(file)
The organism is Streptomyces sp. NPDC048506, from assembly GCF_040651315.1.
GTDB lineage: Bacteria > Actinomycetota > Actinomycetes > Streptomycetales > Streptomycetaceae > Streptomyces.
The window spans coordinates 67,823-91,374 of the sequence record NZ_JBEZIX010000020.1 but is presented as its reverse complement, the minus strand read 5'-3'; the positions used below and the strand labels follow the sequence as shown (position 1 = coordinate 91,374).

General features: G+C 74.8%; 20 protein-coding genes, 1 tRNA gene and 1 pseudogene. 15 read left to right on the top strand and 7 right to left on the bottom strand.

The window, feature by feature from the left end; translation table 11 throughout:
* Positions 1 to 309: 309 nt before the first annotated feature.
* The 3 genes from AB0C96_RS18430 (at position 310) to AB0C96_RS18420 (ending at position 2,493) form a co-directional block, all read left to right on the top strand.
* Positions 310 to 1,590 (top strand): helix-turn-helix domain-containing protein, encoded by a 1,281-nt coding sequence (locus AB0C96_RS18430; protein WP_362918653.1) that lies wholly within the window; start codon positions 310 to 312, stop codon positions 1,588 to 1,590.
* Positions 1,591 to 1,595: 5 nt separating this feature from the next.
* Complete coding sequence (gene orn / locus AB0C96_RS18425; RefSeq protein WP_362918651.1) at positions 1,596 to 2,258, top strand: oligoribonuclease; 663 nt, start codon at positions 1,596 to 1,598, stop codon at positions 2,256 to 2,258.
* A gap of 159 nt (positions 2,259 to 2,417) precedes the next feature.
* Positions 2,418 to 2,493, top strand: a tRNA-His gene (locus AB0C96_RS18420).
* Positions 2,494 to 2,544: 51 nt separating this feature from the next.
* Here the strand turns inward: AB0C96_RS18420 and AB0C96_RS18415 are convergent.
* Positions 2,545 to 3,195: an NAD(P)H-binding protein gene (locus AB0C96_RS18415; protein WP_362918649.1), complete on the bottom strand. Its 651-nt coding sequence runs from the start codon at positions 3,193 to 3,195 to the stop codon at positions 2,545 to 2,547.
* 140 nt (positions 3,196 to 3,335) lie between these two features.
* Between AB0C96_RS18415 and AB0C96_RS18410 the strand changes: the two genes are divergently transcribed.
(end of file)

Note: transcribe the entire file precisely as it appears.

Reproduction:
The organism is Streptomyces sp. NPDC048506, from assembly GCF_040651315.1.
GTDB lineage: Bacteria > Actinomycetota > Actinomycetes > Streptomycetales > Streptomycetaceae > Streptomyces.
The window spans coordinates 67,823-91,374 of the sequence record NZ_JBEZIX010000020.1 but is presented as its reverse complement, the minus strand read 5'-3'; the positions used below and the strand labels follow the sequence as shown (position 1 = coordinate 91,374).

General features: G+C 74.8%; 20 protein-coding genes, 1 tRNA gene and 1 pseudogene. 15 read left to right on the top strand and 7 right to left on the bottom strand.

The window, feature by feature from the left end; translation table 11 throughout:
* Positions 1 to 309: 309 nt before the first annotated feature.
* The 3 genes from AB0C96_RS18430 (at position 310) to AB0C96_RS18420 (ending at position 2,493) form a co-directional block, all read left to right on the top strand.
* Positions 310 to 1,590 (top strand): helix-turn-helix domain-containing protein, encoded by a 1,281-nt coding sequence (locus AB0C96_RS18430; protein WP_362918653.1) that lies wholly within the window; start codon positions 310 to 312, stop codon positions 1,588 to 1,590.
* Positions 1,591 to 1,595: 5 nt separating this feature from the next.
* Complete coding sequence (gene orn / locus AB0C96_RS18425; RefSeq protein WP_362918651.1) at positions 1,596 to 2,258, top strand: oligoribonuclease; 663 nt, start codon at positions 1,596 to 1,598, stop codon at positions 2,256 to 2,258.
* A gap of 159 nt (positions 2,259 to 2,417) precedes the next feature.
* Positions 2,418 to 2,493, top strand: a tRNA-His gene (locus AB0C96_RS18420).
* Positions 2,494 to 2,544: 51 nt separating this feature from the next.
* Here the strand turns inward: AB0C96_RS18420 and AB0C96_RS18415 are convergent.
* Positions 2,545 to 3,195: an NAD(P)H-binding protein gene (locus AB0C96_RS18415; protein WP_362918649.1), complete on the bottom strand. Its 651-nt coding sequence runs from the start codon at positions 3,193 to 3,195 to the stop codon at positions 2,545 to 2,547.
* 140 nt (positions 3,196 to 3,335) lie between these two features.
* Between AB0C96_RS18415 and AB0C96_RS18410 the strand changes: the two genes are divergently transcribed.